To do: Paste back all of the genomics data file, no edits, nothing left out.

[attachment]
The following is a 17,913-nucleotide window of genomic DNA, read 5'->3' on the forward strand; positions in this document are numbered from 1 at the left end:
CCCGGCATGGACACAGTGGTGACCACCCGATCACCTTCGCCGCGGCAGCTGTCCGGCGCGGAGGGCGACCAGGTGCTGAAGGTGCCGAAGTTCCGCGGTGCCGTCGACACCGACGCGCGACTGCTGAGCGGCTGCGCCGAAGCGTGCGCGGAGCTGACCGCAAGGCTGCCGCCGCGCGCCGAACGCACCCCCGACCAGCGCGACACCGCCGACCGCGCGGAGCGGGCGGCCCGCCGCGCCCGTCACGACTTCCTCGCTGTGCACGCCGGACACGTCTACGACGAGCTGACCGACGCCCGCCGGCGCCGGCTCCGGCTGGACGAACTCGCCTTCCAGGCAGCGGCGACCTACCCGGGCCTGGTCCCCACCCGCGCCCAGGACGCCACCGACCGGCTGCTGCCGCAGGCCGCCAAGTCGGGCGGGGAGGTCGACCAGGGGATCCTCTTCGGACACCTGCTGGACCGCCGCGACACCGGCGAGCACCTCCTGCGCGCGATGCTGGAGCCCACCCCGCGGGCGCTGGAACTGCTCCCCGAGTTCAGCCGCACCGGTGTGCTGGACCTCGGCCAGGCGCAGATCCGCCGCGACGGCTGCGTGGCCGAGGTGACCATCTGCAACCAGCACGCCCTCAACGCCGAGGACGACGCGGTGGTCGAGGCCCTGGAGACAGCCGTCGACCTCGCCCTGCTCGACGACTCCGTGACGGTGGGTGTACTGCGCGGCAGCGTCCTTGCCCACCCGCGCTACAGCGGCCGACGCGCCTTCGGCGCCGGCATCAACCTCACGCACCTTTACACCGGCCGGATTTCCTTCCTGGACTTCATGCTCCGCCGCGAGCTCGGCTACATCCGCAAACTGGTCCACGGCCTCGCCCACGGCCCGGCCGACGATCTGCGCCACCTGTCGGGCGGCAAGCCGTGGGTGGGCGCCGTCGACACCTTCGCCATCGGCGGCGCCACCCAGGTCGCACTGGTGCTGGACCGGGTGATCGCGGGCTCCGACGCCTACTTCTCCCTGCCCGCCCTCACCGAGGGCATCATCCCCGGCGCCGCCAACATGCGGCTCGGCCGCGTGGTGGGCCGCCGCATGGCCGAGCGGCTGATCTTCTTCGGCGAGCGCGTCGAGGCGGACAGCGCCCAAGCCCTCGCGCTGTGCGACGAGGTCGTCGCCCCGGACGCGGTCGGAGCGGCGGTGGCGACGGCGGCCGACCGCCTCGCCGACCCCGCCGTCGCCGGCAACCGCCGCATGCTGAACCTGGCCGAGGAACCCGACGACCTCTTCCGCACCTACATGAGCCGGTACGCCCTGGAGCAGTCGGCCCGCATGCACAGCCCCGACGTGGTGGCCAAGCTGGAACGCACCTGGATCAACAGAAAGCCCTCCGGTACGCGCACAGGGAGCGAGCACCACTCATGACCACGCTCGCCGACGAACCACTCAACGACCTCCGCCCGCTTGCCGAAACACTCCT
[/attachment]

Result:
The following is a 17,913-nucleotide window of genomic DNA, read 5'->3' on the forward strand; positions in this document are numbered from 1 at the left end:
CCCGGCATGGACACAGTGGTGACCACCCGATCACCTTCGCCGCGGCAGCTGTCCGGCGCGGAGGGCGACCAGGTGCTGAAGGTGCCGAAGTTCCGCGGTGCCGTCGACACCGACGCGCGACTGCTGAGCGGCTGCGCCGAAGCGTGCGCGGAGCTGACCGCAAGGCTGCCGCCGCGCGCCGAACGCACCCCCGACCAGCGCGACACCGCCGACCGCGCGGAGCGGGCGGCCCGCCGCGCCCGTCACGACTTCCTCGCTGTGCACGCCGGACACGTCTACGACGAGCTGACCGACGCCCGCCGGCGCCGGCTCCGGCTGGACGAACTCGCCTTCCAGGCAGCGGCGACCTACCCGGGCCTGGTCCCCACCCGCGCCCAGGACGCCACCGACCGGCTGCTGCCGCAGGCCGCCAAGTCGGGCGGGGAGGTCGACCAGGGGATCCTCTTCGGACACCTGCTGGACCGCCGCGACACCGGCGAGCACCTCCTGCGCGCGATGCTGGAGCCCACCCCGCGGGCGCTGGAACTGCTCCCCGAGTTCAGCCGCACCGGTGTGCTGGACCTCGGCCAGGCGCAGATCCGCCGCGACGGCTGCGTGGCCGAGGTGACCATCTGCAACCAGCACGCCCTCAACGCCGAGGACGACGCGGTGGTCGAGGCCCTGGAGACAGCCGTCGACCTCGCCCTGCTCGACGACTCCGTGACGGTGGGTGTACTGCGCGGCAGCGTCCTTGCCCACCCGCGCTACAGCGGCCGACGCGCCTTCGGCGCCGGCATCAACCTCACGCACCTTTACACCGGCCGGATTTCCTTCCTGGACTTCATGCTCCGCCGCGAGCTCGGCTACATCCGCAAACTGGTCCACGGCCTCGCCCACGGCCCGGCCGACGATCTGCGCCACCTGTCGGGCGGCAAGCCGTGGGTGGGCGCCGTCGACACCTTCGCCATCGGCGGCGCCACCCAGGTCGCACTGGTGCTGGACCGGGTGATCGCGGGCTCCGACGCCTACTTCTCCCTGCCCGCCCTCACCGAGGGCATCATCCCCGGCGCCGCCAACATGCGGCTCGGCCGCGTGGTGGGCCGCCGCATGGCCGAGCGGCTGATCTTCTTCGGCGAGCGCGTCGAGGCGGACAGCGCCCAAGCCCTCGCGCTGTGCGACGAGGTCGTCGCCCCGGACGCGGTCGGAGCGGCGGTGGCGACGGCGGCCGACCGCCTCGCCGACCCCGCCGTCGCCGGCAACCGCCGCATGCTGAACCTGGCCGAGGAACCCGACGACCTCTTCCGCACCTACATGAGCCGGTACGCCCTGGAGCAGTCGGCCCGCATGCACAGCCCCGACGTGGTGGCCAAGCTGGAACGCACCTGGATCAACAGAAAGCCCTCCGGTACGCGCACAGGGAGCGAGCACCACTCATGACCACGCTCGCCGACGAACCACTCAACGACCTCCGCCCGCTTGCCGAAACACTCCT